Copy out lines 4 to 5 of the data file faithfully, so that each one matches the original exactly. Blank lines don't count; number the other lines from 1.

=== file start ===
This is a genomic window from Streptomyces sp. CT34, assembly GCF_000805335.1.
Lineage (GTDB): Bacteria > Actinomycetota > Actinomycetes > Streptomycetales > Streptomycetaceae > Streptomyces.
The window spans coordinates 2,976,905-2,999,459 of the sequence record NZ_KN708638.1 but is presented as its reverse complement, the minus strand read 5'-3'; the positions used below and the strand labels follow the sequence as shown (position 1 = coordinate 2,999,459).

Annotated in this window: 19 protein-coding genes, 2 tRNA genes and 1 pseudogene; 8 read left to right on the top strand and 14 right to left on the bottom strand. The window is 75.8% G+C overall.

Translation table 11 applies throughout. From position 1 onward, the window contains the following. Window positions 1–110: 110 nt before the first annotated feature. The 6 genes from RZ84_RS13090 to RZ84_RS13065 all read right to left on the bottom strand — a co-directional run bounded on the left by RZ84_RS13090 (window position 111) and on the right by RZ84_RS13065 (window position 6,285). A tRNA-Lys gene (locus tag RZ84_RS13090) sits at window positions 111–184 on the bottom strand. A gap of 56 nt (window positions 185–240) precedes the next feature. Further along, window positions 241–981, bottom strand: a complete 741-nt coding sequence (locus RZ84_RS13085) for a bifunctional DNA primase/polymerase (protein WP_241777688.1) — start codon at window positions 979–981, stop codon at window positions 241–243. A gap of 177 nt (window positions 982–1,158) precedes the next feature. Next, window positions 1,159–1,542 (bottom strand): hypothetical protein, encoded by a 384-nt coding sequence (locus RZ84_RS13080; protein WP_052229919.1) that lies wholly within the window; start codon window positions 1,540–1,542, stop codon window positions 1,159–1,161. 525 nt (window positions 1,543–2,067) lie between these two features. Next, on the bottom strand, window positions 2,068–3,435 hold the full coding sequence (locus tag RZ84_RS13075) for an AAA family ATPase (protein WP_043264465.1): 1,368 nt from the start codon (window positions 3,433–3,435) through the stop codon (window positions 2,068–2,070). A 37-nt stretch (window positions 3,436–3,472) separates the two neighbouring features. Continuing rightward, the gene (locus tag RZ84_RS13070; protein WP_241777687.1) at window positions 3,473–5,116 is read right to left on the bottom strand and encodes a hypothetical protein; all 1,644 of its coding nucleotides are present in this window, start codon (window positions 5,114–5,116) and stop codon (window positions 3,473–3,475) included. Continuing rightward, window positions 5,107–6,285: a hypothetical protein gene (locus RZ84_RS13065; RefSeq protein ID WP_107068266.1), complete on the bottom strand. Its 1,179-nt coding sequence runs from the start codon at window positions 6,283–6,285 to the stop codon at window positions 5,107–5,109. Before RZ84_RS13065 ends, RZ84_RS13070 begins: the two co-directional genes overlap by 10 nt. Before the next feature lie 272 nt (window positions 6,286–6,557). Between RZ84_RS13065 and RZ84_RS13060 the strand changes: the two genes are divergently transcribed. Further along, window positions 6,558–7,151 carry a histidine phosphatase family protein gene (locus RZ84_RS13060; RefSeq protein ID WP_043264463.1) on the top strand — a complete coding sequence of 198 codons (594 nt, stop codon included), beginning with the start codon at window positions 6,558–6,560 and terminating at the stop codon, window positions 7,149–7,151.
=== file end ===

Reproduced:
Annotated in this window: 19 protein-coding genes, 2 tRNA genes and 1 pseudogene; 8 read left to right on the top strand and 14 right to left on the bottom strand. The window is 75.8% G+C overall.

Translation table 11 applies throughout. From position 1 onward, the window contains the following. Window positions 1–110: 110 nt before the first annotated feature. The 6 genes from RZ84_RS13090 to RZ84_RS13065 all read right to left on the bottom strand — a co-directional run bounded on the left by RZ84_RS13090 (window position 111) and on the right by RZ84_RS13065 (window position 6,285). A tRNA-Lys gene (locus tag RZ84_RS13090) sits at window positions 111–184 on the bottom strand. A gap of 56 nt (window positions 185–240) precedes the next feature. Further along, window positions 241–981, bottom strand: a complete 741-nt coding sequence (locus RZ84_RS13085) for a bifunctional DNA primase/polymerase (protein WP_241777688.1) — start codon at window positions 979–981, stop codon at window positions 241–243. A gap of 177 nt (window positions 982–1,158) precedes the next feature. Next, window positions 1,159–1,542 (bottom strand): hypothetical protein, encoded by a 384-nt coding sequence (locus RZ84_RS13080; protein WP_052229919.1) that lies wholly within the window; start codon window positions 1,540–1,542, stop codon window positions 1,159–1,161. 525 nt (window positions 1,543–2,067) lie between these two features. Next, on the bottom strand, window positions 2,068–3,435 hold the full coding sequence (locus tag RZ84_RS13075) for an AAA family ATPase (protein WP_043264465.1): 1,368 nt from the start codon (window positions 3,433–3,435) through the stop codon (window positions 2,068–2,070). A 37-nt stretch (window positions 3,436–3,472) separates the two neighbouring features. Continuing rightward, the gene (locus tag RZ84_RS13070; protein WP_241777687.1) at window positions 3,473–5,116 is read right to left on the bottom strand and encodes a hypothetical protein; all 1,644 of its coding nucleotides are present in this window, start codon (window positions 5,114–5,116) and stop codon (window positions 3,473–3,475) included. Continuing rightward, window positions 5,107–6,285: a hypothetical protein gene (locus RZ84_RS13065; RefSeq protein ID WP_107068266.1), complete on the bottom strand. Its 1,179-nt coding sequence runs from the start codon at window positions 6,283–6,285 to the stop codon at window positions 5,107–5,109. Before RZ84_RS13065 ends, RZ84_RS13070 begins: the two co-directional genes overlap by 10 nt. Before the next feature lie 272 nt (window positions 6,286–6,557). Between RZ84_RS13065 and RZ84_RS13060 the strand changes: the two genes are divergently transcribed. Further along, window positions 6,558–7,151 carry a histidine phosphatase family protein gene (locus RZ84_RS13060; RefSeq protein ID WP_043264463.1) on the top strand — a complete coding sequence of 198 codons (594 nt, stop codon included), beginning with the start codon at window positions 6,558–6,560 and terminating at the stop codon, window positions 7,149–7,151.